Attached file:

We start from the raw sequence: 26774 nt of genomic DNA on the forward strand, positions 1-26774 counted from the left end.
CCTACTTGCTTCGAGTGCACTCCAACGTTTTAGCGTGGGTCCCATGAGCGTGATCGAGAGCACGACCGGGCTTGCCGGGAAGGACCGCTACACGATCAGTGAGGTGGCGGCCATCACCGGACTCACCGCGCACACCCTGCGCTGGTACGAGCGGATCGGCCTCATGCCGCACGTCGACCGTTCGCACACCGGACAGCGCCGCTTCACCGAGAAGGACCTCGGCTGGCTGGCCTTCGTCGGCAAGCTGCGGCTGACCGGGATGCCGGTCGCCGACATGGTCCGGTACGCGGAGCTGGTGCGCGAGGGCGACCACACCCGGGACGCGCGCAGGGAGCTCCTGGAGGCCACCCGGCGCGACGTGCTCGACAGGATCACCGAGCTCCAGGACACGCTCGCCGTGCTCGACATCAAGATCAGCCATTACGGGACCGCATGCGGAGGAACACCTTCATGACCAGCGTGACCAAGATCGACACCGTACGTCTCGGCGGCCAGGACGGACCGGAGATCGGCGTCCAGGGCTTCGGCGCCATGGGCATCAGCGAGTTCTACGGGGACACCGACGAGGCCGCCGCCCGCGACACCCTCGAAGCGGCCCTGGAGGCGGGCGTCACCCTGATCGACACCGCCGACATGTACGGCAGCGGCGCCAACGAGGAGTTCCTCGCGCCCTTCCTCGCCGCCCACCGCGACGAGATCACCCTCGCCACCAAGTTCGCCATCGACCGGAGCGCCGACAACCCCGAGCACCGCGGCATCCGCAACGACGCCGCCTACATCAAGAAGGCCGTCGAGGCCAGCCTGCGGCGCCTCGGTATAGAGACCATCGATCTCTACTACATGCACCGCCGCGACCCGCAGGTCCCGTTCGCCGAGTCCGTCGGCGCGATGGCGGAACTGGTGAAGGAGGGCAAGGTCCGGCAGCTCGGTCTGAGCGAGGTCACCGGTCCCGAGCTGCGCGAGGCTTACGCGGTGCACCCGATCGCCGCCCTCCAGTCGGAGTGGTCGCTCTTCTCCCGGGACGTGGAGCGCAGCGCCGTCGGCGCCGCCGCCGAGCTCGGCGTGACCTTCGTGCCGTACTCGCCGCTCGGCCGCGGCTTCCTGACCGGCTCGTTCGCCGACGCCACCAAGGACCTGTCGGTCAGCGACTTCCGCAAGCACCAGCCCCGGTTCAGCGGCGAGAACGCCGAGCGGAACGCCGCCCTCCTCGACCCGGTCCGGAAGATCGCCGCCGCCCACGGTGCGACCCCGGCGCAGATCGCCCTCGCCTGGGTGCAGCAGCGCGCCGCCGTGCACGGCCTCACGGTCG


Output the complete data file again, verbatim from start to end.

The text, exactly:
We start from the raw sequence: 26774 nt of genomic DNA on the forward strand, positions 1-26774 counted from the left end.
CCTACTTGCTTCGAGTGCACTCCAACGTTTTAGCGTGGGTCCCATGAGCGTGATCGAGAGCACGACCGGGCTTGCCGGGAAGGACCGCTACACGATCAGTGAGGTGGCGGCCATCACCGGACTCACCGCGCACACCCTGCGCTGGTACGAGCGGATCGGCCTCATGCCGCACGTCGACCGTTCGCACACCGGACAGCGCCGCTTCACCGAGAAGGACCTCGGCTGGCTGGCCTTCGTCGGCAAGCTGCGGCTGACCGGGATGCCGGTCGCCGACATGGTCCGGTACGCGGAGCTGGTGCGCGAGGGCGACCACACCCGGGACGCGCGCAGGGAGCTCCTGGAGGCCACCCGGCGCGACGTGCTCGACAGGATCACCGAGCTCCAGGACACGCTCGCCGTGCTCGACATCAAGATCAGCCATTACGGGACCGCATGCGGAGGAACACCTTCATGACCAGCGTGACCAAGATCGACACCGTACGTCTCGGCGGCCAGGACGGACCGGAGATCGGCGTCCAGGGCTTCGGCGCCATGGGCATCAGCGAGTTCTACGGGGACACCGACGAGGCCGCCGCCCGCGACACCCTCGAAGCGGCCCTGGAGGCGGGCGTCACCCTGATCGACACCGCCGACATGTACGGCAGCGGCGCCAACGAGGAGTTCCTCGCGCCCTTCCTCGCCGCCCACCGCGACGAGATCACCCTCGCCACCAAGTTCGCCATCGACCGGAGCGCCGACAACCCCGAGCACCGCGGCATCCGCAACGACGCCGCCTACATCAAGAAGGCCGTCGAGGCCAGCCTGCGGCGCCTCGGTATAGAGACCATCGATCTCTACTACATGCACCGCCGCGACCCGCAGGTCCCGTTCGCCGAGTCCGTCGGCGCGATGGCGGAACTGGTGAAGGAGGGCAAGGTCCGGCAGCTCGGTCTGAGCGAGGTCACCGGTCCCGAGCTGCGCGAGGCTTACGCGGTGCACCCGATCGCCGCCCTCCAGTCGGAGTGGTCGCTCTTCTCCCGGGACGTGGAGCGCAGCGCCGTCGGCGCCGCCGCCGAGCTCGGCGTGACCTTCGTGCCGTACTCGCCGCTCGGCCGCGGCTTCCTGACCGGCTCGTTCGCCGACGCCACCAAGGACCTGTCGGTCAGCGACTTCCGCAAGCACCAGCCCCGGTTCAGCGGCGAGAACGCCGAGCGGAACGCCGCCCTCCTCGACCCGGTCCGGAAGATCGCCGCCGCCCACGGTGCGACCCCGGCGCAGATCGCCCTCGCCTGGGTGCAGCAGCGCGCCGCCGTGCACGGCCTCACGGTCG